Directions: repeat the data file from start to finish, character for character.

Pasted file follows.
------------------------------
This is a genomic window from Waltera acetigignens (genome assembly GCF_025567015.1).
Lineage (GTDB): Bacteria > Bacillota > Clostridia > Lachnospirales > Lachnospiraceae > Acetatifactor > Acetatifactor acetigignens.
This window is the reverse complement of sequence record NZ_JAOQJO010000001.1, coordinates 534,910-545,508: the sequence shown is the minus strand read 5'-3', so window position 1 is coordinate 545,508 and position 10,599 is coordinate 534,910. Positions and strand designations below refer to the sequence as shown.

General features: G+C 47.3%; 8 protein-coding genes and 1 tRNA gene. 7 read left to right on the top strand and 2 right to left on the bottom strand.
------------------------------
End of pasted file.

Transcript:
This is a genomic window from Waltera acetigignens (genome assembly GCF_025567015.1).
Lineage (GTDB): Bacteria > Bacillota > Clostridia > Lachnospirales > Lachnospiraceae > Acetatifactor > Acetatifactor acetigignens.
This window is the reverse complement of sequence record NZ_JAOQJO010000001.1, coordinates 534,910-545,508: the sequence shown is the minus strand read 5'-3', so window position 1 is coordinate 545,508 and position 10,599 is coordinate 534,910. Positions and strand designations below refer to the sequence as shown.

General features: G+C 47.3%; 8 protein-coding genes and 1 tRNA gene. 7 read left to right on the top strand and 2 right to left on the bottom strand.